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This month’s Learning Circuits Big Question asks where is the best place to ask if you need input from people, what works and doesn’t work, what did you consider using, what was the outcome, ...

Continuing with my experiences with social networking, I have tried to use blogging to connect with people and get answers. However I haven’t been very successful in generating a dialog through my blogs. Perhaps my blog has very small readership, or perhaps people aren’t comfortable commenting.

As part of my journey in social networking I also started two communities – on Facebook and LinkedIn. Somehow it seemed harder to get a dialog on Facebook community but LinkedIn community got the dialog going quicker initially.

I recently sought inputs on a presentation I had to make.  I posed the question on my LinkedIn community and didn’t get any response. I also sent a message to my Facebook community inbox instead of posting it to the group site. I got most response using this method. It makes me wonder if email is still the best form of social networking.

4 comments:

Blogger In Middle-earth said...

Kia ora Manish.

I recently had occasion to network with two groups. I used email and direct F2F with one group. The other I emailed.

The first group members - the active group who knew they were involved as project team members - each gave me a cursory feedback initially. I had to chase them up to get useful input from them. In the finish 3/4 of that group made useful contribution. But I got all the points for having to solicit those.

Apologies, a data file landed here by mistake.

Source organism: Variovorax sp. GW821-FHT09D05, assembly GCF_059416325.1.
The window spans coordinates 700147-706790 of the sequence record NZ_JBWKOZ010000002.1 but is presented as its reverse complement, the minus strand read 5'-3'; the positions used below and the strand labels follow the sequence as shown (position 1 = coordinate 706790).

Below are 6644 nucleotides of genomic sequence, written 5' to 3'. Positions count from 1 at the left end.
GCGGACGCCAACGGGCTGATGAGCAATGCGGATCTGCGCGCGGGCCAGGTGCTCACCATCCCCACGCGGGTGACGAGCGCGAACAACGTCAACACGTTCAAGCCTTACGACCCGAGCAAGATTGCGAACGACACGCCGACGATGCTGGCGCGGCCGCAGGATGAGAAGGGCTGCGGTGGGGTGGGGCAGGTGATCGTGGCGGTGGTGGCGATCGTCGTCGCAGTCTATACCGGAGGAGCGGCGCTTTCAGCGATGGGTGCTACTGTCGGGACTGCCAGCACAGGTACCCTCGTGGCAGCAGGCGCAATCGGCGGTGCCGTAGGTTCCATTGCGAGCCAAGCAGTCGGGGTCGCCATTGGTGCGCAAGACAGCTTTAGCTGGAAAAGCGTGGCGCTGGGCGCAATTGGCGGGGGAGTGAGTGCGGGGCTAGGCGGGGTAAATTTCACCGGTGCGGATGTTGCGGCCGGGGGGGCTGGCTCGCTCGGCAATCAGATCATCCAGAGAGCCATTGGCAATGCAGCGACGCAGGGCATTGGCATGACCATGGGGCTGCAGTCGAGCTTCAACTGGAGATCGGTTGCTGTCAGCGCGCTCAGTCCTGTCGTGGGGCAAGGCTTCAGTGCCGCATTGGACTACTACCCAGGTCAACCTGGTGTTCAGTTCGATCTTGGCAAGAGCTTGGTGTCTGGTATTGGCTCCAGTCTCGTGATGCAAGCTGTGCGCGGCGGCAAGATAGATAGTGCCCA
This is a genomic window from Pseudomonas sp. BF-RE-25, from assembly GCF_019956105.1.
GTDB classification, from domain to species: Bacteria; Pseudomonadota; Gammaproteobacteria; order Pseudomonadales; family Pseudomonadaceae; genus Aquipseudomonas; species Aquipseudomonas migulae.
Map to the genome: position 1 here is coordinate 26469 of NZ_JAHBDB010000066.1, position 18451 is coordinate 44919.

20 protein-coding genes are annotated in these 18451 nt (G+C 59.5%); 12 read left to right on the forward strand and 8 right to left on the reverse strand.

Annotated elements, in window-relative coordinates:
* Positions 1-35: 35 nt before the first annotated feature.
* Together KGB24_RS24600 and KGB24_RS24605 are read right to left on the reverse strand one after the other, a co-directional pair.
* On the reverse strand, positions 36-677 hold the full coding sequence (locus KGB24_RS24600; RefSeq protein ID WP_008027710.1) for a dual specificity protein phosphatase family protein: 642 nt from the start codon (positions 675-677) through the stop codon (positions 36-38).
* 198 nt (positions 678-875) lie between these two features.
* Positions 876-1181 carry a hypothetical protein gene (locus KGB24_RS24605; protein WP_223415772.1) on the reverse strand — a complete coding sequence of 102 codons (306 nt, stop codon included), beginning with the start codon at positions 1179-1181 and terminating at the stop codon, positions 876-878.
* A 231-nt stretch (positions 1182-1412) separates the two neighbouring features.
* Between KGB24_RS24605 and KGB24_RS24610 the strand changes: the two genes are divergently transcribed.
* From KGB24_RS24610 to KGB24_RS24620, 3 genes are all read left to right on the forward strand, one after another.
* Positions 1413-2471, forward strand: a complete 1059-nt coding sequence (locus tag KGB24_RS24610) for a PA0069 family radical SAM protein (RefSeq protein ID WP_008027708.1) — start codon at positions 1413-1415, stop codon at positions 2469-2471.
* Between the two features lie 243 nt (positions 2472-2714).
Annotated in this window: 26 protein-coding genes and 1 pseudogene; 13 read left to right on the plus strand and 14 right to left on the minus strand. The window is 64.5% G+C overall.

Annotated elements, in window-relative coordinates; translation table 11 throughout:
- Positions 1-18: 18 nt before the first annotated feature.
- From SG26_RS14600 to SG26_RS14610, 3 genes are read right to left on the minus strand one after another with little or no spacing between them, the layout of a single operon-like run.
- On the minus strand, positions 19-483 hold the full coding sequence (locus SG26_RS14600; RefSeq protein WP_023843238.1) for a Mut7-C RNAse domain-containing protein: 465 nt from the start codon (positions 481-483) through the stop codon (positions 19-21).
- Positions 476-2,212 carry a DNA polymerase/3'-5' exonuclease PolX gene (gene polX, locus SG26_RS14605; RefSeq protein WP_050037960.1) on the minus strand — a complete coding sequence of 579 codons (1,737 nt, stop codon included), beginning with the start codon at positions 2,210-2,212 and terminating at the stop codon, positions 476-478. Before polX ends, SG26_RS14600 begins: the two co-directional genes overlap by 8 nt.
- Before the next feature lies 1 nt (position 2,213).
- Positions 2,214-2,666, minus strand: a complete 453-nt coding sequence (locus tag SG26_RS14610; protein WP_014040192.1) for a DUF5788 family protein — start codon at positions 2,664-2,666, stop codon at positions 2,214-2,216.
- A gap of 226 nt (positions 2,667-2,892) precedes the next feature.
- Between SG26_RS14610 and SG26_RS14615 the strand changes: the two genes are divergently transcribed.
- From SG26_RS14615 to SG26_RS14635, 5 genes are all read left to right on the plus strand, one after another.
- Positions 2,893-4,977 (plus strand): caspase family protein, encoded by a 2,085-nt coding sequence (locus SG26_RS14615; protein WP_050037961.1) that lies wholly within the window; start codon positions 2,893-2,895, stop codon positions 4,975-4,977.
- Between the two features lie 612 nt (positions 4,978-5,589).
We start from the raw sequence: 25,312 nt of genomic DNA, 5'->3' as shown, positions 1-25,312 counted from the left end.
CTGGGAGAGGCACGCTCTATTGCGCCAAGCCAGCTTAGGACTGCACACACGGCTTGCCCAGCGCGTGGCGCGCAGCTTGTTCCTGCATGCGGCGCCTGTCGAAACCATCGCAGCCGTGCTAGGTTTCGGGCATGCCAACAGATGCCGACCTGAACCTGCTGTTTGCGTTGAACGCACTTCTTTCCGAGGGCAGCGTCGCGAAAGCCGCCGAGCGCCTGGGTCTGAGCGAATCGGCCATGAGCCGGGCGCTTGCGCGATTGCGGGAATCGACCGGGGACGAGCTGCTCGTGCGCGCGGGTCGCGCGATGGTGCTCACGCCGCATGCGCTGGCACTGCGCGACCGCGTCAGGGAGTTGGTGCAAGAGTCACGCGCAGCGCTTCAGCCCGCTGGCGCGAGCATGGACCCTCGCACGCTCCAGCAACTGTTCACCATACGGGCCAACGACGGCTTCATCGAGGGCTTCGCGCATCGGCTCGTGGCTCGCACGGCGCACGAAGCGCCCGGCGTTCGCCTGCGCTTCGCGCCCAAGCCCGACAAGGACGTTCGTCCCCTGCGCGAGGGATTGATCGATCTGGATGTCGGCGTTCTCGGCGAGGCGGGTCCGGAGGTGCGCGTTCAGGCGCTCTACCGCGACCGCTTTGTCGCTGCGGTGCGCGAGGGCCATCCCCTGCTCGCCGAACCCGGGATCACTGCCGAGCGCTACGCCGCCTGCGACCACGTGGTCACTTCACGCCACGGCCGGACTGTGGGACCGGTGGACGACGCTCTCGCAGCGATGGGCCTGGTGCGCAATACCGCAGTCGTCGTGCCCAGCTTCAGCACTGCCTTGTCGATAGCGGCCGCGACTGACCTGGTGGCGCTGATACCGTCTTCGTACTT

The second group, who were asked for advice, but were not chased up by me gave no input at all.

Now I do know from experience that people are all different in this regard. My suspicion is that there is a 'what's in it for me' factor. I'm still researching that one.

Ka kite
from Middle-earth

Manish Mohan said...

Hi Ken

Good to hear from you again. I think that if people think it is their 'work' to provide inputs then it is harder to get inputs. Somehow it is always hard to get responses when it is work related. However on social network sections, there are no obligations to respond. Few people will respond simply because they want to. I am sure if I calculate the percentage people responding (from the total people to whom the question was directed) in an open social network vs. the percentage of people responding in a 'work'/known network, the 'work'/known network would probably have a higher percentage. However if you have a larger network, the chance of getting a higher absolute number of responses is probably greater in a social network. And thus the need for a larger network I guess.

Blogger In Middle-earth said...

Kia ora Manish

It is good to be here. Thanks for the response.

I wonder at your sentence - "I am sure if I calculate the percentage people responding (from the total people to whom the question was directed) in an open social network vs. the percentage of people responding in a 'work'/known network, the 'work'/known network would probably have a higher percentage."

It seems to contradict the point you were making about it being "always hard to get responses when it is work related".

Or am I misunderstanding you?

Ka kite

Manish Mohan said...

The way I am looking at it, if I send out a request for 'work related' inputs to 10 people I know closely, perhaps 1 or 2 will respond. If I send out a request for inputs to a social network, I may get 5 responses from a group of 100. So while as a percentage, I got better response in the first case, in absolute numbers, I am likely to get a better response from a social group where there is no real obligation to respond in the first place.

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Disclaimer: The opinions expressed here are my personal opinions. Content published here is not read or approved in advance by my employers and does not necessarily reflect the views and opinions of my employers.

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